RESIDENTIAL LEASE HOT LIST — 9 Things Your Residential Lease Says That You Should Know Are Lies or Half-Truths


September 5, 2012

September 6, 2012 Email Blast To Select Clients — Subscribe to Our Mailing ListBy Michelle A. Maratto

Banks are still not lending and, therefore, more professionals than ever have found themselves in the rental market.  In fact, in Manhattan, the current residential vacancy rate stands at a mere 1.2%.  Professionals working in New York City tend to be busy, and do not have a ton of free time to find the perfect apartment in this saturated market.  They also tend to assume that their landlord will act professionally.  If a problem does arise, many renters do not want to create trouble, or even worse, be forced to go to Landlord and Tenant court.  Thus, many young professionals that have a problem during their tenancy often end up grinning and bearing it.

The lease document perpetuates this problem—it reads as if you are powerless.  You are not.  Just knowing that you have legal rights, contrary to what the lease may say, is more than half the battle.  Just knowing your rights will make a huge difference in your rental experience.

What follows are nine fallacies that many residential renters have regarding the written terms of their lease.

(1)        You cannot have a roommate or, your family cannot move in.

Under New York Real Property Law § 235(f), often referred to as the Roommate Law, a residential lease entered into by one tenant implicitly permits that tenant to share the apartment with either his/her immediate family or unrelated persons “for reasons of economy, safety and companionship.” RPL § 235(f)-3.  This is true even if your lease says otherwise.

The law was specifically designed to prevent landlords from prohibiting tenants to share their apartments!

(2)        You cannot sublet.

Under New York Real Property Law 226-b, a tenant renting a residence in a building with four or more residential units has a right to sublease the apartment subject to the written consent of the landlord in advance of the subletting.  Furthermore, the landlord is prohibited from unreasonably withholding consent.

There is a specific procedure that the tenant must follow which is detailed in RPL § 226-b, subparagraph 2, when requesting the landlord’s permission to sublet the apartment.[1]  Landlords are also required to respond in accordance with the procedure set forth in this subsection and a landlord’s failure to respond is deemed to constitute consent authorizing the sublet.

Finally, whether a landlord’s withholding of consent is “reasonable” is naturally a fact-sensitive question but a court will objectively evaluate the proposed sublet based on the character and financial status of the subtenant as relevant factors.  See Vance v. Century Apartments Associates, 93 A.D.2d 701, 703-04 (1st Dep’t 1983) (“Where a lease affords to a tenant a right to assign or sublet subject to the consent of the landlord, the reasonable ground to support a withholding of consent has always been tested by an objective standard, relating to the acceptability of the proposed subtenant or assignee.  Thus, among the relevant criteria from the point of view of the landlord is the character and financial responsibility of the proposed tenant and the nature of the occupancy or purposes for which the property is to be used.”)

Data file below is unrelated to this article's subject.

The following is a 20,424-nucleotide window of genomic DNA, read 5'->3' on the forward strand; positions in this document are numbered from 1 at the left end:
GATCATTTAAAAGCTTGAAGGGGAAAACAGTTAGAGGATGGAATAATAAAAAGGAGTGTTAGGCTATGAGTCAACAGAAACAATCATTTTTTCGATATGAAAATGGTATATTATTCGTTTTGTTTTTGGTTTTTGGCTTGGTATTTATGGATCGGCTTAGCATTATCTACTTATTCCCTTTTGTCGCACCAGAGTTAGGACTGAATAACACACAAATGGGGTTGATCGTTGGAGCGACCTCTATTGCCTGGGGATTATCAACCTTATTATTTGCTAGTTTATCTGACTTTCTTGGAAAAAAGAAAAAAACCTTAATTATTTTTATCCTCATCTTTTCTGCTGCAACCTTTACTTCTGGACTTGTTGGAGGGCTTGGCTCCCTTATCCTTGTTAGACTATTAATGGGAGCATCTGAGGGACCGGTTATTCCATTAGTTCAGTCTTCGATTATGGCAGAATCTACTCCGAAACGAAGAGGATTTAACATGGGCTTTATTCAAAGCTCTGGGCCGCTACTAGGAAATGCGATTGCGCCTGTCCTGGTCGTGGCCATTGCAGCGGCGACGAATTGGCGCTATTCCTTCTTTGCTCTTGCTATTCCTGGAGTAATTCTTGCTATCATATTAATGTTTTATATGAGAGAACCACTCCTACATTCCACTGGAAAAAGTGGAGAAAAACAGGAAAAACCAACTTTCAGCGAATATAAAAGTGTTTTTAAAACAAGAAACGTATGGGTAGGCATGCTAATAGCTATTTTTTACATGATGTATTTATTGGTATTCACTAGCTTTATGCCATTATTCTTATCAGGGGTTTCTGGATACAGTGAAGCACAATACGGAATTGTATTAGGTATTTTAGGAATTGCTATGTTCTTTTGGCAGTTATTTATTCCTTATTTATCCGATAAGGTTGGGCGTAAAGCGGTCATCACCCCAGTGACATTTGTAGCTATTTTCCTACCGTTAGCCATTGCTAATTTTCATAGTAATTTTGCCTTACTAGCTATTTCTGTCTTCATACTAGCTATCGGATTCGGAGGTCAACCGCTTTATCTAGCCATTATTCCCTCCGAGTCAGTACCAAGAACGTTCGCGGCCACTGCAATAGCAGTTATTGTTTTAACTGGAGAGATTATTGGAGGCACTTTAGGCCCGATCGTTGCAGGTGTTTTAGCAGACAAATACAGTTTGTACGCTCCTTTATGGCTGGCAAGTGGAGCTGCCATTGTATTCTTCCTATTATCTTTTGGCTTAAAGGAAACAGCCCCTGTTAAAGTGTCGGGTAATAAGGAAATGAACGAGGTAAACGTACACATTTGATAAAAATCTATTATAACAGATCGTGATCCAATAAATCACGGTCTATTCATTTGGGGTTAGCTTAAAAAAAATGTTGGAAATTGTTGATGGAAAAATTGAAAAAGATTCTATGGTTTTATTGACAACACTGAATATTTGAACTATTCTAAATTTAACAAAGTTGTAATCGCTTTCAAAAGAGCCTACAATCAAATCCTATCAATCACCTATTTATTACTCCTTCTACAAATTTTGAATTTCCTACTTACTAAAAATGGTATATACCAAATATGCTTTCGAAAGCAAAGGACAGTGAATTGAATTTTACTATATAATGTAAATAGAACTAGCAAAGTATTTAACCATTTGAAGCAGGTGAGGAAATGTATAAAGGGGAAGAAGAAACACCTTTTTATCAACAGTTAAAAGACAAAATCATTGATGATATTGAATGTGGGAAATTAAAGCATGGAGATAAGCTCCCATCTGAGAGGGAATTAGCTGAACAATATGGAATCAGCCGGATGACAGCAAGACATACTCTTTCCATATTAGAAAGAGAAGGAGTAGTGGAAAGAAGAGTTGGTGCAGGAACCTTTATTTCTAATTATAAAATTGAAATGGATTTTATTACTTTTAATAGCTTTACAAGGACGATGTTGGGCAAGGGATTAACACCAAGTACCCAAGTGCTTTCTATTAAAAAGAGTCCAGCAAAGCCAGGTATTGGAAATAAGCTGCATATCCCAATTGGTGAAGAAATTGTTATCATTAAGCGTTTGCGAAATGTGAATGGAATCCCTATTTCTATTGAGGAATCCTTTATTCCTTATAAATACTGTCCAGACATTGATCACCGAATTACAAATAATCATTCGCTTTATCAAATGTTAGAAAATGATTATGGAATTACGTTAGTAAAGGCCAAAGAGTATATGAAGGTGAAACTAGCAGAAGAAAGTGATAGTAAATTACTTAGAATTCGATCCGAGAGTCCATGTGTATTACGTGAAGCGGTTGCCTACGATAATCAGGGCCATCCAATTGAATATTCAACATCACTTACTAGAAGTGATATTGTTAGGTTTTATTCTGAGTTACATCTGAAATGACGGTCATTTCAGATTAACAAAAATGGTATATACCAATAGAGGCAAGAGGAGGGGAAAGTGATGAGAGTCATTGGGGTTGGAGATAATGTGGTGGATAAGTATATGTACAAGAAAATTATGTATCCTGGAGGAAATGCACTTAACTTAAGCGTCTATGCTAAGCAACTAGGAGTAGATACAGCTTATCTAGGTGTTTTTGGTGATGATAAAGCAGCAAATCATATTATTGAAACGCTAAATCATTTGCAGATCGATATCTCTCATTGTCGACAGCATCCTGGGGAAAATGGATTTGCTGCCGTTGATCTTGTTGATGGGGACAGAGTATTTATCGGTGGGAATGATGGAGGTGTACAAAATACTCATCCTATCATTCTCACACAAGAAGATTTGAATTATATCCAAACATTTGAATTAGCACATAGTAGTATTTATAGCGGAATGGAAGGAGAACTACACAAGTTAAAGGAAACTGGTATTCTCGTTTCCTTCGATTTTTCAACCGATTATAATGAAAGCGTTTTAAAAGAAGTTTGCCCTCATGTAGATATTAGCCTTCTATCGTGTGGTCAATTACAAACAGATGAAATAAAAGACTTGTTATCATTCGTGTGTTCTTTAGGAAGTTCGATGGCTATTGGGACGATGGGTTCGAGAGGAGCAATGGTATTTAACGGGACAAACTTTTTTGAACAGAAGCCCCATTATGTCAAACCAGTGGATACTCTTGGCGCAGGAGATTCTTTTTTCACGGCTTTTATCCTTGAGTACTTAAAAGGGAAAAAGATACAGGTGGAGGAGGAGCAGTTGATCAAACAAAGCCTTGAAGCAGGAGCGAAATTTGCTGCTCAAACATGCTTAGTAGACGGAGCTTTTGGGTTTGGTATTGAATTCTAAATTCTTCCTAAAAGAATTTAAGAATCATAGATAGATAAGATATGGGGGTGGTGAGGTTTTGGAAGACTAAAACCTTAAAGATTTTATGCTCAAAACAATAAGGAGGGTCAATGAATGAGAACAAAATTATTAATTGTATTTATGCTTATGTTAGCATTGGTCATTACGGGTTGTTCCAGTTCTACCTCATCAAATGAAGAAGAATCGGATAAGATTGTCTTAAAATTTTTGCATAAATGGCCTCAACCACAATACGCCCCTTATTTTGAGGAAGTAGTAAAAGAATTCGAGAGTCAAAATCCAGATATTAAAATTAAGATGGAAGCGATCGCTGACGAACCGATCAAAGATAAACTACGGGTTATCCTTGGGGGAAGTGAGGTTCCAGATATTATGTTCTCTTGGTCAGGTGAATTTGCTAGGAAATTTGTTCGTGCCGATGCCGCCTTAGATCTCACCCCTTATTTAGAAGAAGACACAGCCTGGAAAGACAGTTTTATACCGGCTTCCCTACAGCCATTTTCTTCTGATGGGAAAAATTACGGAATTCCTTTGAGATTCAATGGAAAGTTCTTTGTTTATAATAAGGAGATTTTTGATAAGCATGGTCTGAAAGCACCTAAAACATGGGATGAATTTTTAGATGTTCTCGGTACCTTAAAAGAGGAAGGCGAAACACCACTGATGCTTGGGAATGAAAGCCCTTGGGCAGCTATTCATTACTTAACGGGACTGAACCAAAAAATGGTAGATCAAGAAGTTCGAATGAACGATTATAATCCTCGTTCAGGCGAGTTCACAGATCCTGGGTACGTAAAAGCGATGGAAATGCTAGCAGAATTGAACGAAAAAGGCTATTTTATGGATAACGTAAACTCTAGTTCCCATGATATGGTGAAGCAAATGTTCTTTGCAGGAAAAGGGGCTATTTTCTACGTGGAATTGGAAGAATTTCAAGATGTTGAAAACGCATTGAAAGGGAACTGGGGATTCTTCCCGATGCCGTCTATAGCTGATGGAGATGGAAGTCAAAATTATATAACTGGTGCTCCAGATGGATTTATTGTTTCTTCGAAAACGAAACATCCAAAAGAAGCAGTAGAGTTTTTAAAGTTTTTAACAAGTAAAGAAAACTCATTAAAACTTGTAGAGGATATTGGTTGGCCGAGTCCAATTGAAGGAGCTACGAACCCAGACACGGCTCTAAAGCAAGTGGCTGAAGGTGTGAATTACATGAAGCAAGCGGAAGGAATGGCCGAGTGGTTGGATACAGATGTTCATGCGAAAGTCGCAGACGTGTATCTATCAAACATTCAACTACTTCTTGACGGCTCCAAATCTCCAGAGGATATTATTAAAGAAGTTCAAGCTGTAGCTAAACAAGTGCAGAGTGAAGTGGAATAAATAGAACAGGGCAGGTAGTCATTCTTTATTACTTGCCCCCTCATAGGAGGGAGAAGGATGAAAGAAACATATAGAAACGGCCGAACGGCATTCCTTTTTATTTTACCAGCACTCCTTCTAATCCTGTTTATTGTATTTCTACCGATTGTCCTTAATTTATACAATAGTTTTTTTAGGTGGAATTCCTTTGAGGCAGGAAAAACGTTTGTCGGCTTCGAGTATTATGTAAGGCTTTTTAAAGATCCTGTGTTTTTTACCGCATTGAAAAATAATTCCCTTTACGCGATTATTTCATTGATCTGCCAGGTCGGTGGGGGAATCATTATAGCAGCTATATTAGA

(3)        If you lose a dispute with your landlord you will have to pay for landlord’s attorneys’ fees.

Yes, but the converse is also true.  That is, if you win a dispute with your landlord, New York Real Property Law § 234 specifically authorizes the tenant to collect reasonable attorneys’ fees from the landlord even if the Lease only references the landlord’s right to recover attorneys’ fees.  The law effectively converts this one-sided clause in favor of the landlord into a “reciprocal covenant”.

(4)        You agree that your unit is not Rent Stabilized, so it is not Rent Stabilized.

You do not have the power (or the knowledge) to enter into such an agreement.  Rent Stabilization is a status that travels with the unit and depends on many factors, including, but not limited to, the size and age of the building.  Any clause that attempts to contract around Rent Stabilization Laws or waive their protection is void under New York Rent Stabilization Code § 2520.13, i.e. Courts are bound to give such language no effect.

(5)        You might forfeit your entire security deposit if you try to apply any portion of it to the rent.

Many leases contain a clause that prohibits tenants from applying the security deposit to the rent due and owing.  While this is fair, if the clause goes on to state that a breach of this provision will result in the forfeiture of the entire security deposit to landlord, the clause is unenforceable.   A court will read this provision as a “liquidated damages” clause, which must bear a reasonable proportion to the probable loss and where the actual loss is incapable or difficult of precise estimation.  See Gordon v. Eshaghoff, 60 A.D.3d 807, 808 (2d Dep’t 2009).

(6)        You have to pay your rent even if your apartment needs repairs.

Every residential lease implicitly carries with it the “warranty of habitability” as articulated in New York Real Property Law §235-b.  Under this law, landlords have a duty to maintain the premises in a habitable condition and courts have recognized that the tenant’s obligation to pay rent is dependent on the landlord satisfying its duty.  See Fourth Federal Savings Bank v. 32-22 Owners Corp., 236 A.D.2d 300, 301 (1st Dep’t 1997).  Thus, if your apartment needs repairs, you may be able to deposit your rent in escrow and hold it there until repairs have been completed.